Away from home, there is absolutely nothing that can fill the void of family and friends, but when life gives you lemons, you try to make lemonade out of it. So I can hardly complain about my less-than-active (almost defunct) social life in New Zealand. I have heaps of time, and I make most of it by doing what I do the best. Who knows, few years from now, when I look back, this is the life I would look upon, this is the time I would miss.

P.S. Thoughts about having a food blog are making more and more frequent appearances in my head than I would like to admit.

You amaze us Rahul Gandhi!

I don’t write about politics and politicians. But this time, I just have to. Trust the politicians to keep coming up with some crap or another to keep the media busy.

People have had a field day on Twitter yesterday, taking pot shots at the young (not so much) Gandhi czar for his infamous comment “poverty is just a state of mind.” Really?!

He does manage to irk us, doesn’t he?

Rahul Gandhi, in a discussion on Monday, said, “Poverty is just a state of mind. It does not mean the scarcity of food, money or material things. If one possesses self-confidence, then one can overcome poverty.” Looks like he was caught on a wrong foot, and clearly did not pause a moment for thinking before saying. I feel like shaking him up, splashing some cool water on his face so that he realizes what a stupid thing he has said.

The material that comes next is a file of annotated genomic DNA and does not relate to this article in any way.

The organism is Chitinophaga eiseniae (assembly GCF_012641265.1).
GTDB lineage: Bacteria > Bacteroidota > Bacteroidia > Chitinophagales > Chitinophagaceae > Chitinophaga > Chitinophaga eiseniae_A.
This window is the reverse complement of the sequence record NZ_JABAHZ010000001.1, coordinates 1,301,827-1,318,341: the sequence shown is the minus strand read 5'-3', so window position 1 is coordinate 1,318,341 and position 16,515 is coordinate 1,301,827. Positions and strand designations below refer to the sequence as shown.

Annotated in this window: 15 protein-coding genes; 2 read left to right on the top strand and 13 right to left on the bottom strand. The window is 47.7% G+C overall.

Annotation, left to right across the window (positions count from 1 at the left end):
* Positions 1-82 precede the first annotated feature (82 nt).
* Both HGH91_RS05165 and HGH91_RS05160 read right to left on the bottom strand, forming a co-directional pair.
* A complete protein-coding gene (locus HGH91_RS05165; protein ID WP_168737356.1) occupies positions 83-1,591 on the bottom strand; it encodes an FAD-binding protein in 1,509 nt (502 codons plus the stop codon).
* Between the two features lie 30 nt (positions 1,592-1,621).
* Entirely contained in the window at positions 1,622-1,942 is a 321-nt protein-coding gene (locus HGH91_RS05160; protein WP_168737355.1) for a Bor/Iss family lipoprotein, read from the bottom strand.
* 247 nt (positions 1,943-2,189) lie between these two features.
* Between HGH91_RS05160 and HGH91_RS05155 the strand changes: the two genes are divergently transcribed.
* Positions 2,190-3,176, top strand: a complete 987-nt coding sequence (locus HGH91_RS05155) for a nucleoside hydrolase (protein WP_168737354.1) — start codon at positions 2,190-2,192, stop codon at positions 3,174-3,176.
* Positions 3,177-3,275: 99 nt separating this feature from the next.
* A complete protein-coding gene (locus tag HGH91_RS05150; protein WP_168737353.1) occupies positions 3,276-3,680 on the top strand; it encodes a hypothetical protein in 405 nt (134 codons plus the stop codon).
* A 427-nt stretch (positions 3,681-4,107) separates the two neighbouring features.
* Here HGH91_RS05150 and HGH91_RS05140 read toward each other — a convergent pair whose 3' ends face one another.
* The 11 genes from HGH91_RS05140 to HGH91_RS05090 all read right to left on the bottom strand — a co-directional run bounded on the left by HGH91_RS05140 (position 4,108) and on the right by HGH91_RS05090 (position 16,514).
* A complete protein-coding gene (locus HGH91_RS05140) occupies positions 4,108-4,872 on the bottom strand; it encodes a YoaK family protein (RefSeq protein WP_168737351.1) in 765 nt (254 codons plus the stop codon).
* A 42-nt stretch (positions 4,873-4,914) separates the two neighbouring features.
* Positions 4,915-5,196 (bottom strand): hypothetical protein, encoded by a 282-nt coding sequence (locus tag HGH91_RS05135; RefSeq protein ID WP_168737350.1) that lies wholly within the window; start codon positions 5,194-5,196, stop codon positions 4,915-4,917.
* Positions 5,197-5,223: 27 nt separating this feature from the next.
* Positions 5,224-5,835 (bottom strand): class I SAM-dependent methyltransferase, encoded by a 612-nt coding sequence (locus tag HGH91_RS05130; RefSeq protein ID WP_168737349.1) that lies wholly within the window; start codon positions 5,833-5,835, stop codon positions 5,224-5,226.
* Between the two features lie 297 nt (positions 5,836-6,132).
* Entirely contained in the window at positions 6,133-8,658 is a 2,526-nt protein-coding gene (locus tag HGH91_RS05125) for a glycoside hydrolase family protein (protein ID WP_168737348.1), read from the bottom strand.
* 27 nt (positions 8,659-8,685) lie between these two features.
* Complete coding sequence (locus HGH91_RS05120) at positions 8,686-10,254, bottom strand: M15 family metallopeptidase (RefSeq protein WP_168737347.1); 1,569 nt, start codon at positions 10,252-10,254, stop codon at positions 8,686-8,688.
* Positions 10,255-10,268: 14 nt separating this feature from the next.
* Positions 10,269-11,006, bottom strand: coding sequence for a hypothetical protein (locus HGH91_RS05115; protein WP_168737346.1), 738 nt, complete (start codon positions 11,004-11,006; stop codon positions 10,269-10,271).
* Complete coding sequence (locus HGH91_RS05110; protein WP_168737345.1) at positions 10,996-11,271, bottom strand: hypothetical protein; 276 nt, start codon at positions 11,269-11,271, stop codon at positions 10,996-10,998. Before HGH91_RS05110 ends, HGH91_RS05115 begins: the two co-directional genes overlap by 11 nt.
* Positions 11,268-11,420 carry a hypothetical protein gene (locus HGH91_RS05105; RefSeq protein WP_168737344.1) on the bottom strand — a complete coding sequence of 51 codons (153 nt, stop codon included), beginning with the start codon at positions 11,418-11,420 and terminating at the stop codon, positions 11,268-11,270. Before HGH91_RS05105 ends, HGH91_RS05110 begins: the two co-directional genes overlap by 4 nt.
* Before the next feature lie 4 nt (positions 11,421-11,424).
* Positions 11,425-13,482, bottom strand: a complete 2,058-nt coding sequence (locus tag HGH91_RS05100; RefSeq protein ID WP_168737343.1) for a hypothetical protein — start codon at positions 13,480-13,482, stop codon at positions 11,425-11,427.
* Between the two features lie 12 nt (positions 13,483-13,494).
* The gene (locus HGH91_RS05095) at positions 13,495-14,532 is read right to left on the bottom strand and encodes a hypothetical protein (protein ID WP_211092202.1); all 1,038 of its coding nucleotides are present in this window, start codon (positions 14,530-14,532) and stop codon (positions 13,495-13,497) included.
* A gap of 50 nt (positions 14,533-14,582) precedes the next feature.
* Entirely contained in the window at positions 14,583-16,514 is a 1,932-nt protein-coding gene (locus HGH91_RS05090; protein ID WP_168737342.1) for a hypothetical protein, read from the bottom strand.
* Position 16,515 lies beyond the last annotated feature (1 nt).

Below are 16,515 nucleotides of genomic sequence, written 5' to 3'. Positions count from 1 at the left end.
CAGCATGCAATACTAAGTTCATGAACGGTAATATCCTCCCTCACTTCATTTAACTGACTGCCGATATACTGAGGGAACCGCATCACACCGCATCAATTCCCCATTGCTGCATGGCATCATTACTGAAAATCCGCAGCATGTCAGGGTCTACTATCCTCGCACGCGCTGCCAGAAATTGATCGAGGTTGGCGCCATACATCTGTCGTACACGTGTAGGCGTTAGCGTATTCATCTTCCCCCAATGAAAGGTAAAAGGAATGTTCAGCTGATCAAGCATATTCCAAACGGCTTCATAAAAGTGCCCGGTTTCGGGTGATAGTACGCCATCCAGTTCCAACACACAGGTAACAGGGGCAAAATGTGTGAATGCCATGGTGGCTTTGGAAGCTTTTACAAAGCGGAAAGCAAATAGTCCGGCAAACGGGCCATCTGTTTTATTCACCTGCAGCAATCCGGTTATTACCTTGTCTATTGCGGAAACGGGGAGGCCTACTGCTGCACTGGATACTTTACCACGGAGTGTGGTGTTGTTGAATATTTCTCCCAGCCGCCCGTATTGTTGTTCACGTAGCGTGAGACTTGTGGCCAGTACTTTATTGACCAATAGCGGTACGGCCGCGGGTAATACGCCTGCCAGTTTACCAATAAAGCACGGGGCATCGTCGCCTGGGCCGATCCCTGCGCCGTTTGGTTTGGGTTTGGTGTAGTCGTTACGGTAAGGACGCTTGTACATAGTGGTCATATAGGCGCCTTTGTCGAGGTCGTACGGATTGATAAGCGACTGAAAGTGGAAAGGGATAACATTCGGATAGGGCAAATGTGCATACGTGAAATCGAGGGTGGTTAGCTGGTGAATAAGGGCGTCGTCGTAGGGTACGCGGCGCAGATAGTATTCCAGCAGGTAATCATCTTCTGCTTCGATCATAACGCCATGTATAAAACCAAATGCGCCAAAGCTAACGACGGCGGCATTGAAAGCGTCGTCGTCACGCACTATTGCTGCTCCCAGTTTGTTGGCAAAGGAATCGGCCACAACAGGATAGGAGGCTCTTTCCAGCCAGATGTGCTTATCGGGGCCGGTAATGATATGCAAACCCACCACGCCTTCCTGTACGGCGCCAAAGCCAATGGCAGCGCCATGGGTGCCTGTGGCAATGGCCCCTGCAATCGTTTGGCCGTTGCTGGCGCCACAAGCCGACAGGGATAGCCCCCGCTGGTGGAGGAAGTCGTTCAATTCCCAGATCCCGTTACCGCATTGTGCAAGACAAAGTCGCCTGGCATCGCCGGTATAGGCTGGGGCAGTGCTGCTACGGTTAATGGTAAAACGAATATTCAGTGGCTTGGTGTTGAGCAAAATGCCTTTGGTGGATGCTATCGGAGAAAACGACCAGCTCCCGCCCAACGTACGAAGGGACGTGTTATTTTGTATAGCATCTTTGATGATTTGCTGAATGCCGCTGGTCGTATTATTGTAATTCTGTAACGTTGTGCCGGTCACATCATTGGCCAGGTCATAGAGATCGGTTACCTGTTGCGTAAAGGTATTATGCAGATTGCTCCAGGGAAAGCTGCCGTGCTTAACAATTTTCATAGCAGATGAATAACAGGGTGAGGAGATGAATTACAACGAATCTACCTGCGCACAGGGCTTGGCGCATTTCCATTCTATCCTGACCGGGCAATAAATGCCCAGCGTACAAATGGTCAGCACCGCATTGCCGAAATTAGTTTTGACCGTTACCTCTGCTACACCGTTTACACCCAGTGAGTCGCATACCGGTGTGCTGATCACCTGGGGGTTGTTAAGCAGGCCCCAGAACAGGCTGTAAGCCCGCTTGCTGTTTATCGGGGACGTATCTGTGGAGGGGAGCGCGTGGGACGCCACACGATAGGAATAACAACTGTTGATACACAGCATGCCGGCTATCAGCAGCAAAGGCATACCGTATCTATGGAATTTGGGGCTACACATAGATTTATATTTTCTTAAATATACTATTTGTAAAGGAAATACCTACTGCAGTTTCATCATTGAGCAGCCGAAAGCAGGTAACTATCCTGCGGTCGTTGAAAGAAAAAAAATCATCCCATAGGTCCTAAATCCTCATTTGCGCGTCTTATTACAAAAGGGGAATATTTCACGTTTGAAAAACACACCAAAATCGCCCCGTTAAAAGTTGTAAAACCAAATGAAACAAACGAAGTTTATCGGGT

It’s no wonder that this insensitive, stupid and unintelligent comment has garnered a quite a bit of backlash.

Well Mr. ‘Youth icon’ Gandhi, it’s easy to say so when you are nestled within the cool confines of your resplendent home, when all your basic and much more advanced needs are perfectly taken care of, when you have access to the best of everything in the world, when you haven’t gone a day without food, when you don’t have to worry about paying bills, and when you are miles away from reality.

Feels like he is just trying to shake his hands of his responsibility by calling poverty to be a thing of mind.

Sigh!

I tell you what – you know everything you say is going to be dissected and ripped to bits. So either pause to think before saying or take the Manmohan route to eternal silence. Isn’t silence golden?

Growing Homesick

You can take an Indian out of India, but you cannot take India out of an Indian.

Having lived away from my beloved home for more than half a year now, I can’t help but nod in complete agreement to the above. May be it’s the distance that is making my heart grow fonder, but the fact is…it is growing fonder.